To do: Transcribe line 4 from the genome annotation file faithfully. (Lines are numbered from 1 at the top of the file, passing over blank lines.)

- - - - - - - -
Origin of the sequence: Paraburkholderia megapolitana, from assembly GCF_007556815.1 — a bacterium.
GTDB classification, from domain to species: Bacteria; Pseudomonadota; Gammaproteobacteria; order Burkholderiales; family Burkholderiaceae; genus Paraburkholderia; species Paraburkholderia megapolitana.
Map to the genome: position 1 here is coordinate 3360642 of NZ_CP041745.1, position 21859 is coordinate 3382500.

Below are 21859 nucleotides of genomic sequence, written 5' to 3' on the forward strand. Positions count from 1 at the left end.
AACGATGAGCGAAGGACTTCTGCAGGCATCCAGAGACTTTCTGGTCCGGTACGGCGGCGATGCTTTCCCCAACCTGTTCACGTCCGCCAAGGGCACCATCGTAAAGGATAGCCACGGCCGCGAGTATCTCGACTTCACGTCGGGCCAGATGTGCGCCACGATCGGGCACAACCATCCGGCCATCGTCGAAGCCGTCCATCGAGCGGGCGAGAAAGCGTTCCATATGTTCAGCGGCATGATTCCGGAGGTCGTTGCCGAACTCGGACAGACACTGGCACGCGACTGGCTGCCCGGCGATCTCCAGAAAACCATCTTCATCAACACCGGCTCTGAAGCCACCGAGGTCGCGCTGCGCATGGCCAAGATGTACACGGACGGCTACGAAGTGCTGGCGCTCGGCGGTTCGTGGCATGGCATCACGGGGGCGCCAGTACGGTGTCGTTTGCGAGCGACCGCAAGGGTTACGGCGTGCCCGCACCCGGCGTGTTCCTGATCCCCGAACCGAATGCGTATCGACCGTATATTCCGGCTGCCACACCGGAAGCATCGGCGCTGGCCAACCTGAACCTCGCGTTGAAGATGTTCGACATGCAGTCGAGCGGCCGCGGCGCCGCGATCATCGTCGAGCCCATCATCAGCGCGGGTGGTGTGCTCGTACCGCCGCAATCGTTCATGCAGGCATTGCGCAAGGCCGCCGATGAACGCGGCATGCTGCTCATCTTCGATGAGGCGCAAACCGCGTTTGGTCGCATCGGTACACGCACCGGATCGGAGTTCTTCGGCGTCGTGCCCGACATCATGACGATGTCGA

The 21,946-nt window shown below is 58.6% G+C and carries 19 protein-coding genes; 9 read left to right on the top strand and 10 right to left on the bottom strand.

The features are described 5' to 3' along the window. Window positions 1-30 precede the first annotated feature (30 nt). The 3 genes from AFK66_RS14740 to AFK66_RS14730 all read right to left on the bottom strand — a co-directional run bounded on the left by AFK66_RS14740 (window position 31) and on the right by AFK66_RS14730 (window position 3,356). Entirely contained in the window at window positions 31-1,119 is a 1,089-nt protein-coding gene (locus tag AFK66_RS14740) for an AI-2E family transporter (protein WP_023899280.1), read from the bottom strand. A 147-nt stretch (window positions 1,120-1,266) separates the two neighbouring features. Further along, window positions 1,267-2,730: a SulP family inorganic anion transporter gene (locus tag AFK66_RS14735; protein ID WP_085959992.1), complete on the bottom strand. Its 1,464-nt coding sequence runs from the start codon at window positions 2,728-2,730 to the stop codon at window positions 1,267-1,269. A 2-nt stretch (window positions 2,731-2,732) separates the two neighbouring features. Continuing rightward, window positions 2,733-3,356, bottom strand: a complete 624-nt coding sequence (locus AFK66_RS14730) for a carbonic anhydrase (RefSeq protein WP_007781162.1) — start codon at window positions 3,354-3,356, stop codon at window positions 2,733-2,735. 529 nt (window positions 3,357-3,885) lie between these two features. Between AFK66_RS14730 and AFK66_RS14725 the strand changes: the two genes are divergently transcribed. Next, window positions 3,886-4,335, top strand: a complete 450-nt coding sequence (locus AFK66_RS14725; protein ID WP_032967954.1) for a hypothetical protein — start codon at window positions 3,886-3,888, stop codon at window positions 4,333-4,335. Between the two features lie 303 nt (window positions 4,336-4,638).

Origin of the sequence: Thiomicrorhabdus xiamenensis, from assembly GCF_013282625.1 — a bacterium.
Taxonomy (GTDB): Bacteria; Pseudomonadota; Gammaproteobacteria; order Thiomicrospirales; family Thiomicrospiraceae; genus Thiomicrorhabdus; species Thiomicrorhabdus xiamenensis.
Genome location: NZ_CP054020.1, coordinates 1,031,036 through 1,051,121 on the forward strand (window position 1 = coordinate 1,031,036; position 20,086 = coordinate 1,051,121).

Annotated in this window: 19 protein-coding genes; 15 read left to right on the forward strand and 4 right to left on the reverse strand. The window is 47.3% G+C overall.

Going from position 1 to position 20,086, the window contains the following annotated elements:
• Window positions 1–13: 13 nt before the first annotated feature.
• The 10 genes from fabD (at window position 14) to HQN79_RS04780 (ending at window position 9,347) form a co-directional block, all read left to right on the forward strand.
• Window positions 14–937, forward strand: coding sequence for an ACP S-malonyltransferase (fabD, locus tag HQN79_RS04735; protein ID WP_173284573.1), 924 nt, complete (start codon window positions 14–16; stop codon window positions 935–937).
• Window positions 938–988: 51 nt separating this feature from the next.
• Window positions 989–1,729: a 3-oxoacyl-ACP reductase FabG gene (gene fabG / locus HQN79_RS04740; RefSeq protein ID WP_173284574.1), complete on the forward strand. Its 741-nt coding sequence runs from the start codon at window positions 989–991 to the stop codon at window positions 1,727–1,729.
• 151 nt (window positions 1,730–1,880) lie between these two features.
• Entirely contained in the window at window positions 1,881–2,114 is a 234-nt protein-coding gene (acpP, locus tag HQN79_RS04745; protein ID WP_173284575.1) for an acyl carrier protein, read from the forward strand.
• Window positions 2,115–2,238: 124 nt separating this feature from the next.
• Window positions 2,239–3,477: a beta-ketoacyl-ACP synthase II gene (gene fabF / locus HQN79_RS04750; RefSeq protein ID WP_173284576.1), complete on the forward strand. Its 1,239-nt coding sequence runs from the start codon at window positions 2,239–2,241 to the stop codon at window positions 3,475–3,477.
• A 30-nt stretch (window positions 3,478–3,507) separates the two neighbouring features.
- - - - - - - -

Below are 21859 nucleotides of genomic sequence, written 5' to 3' on the forward strand. Positions count from 1 at the left end.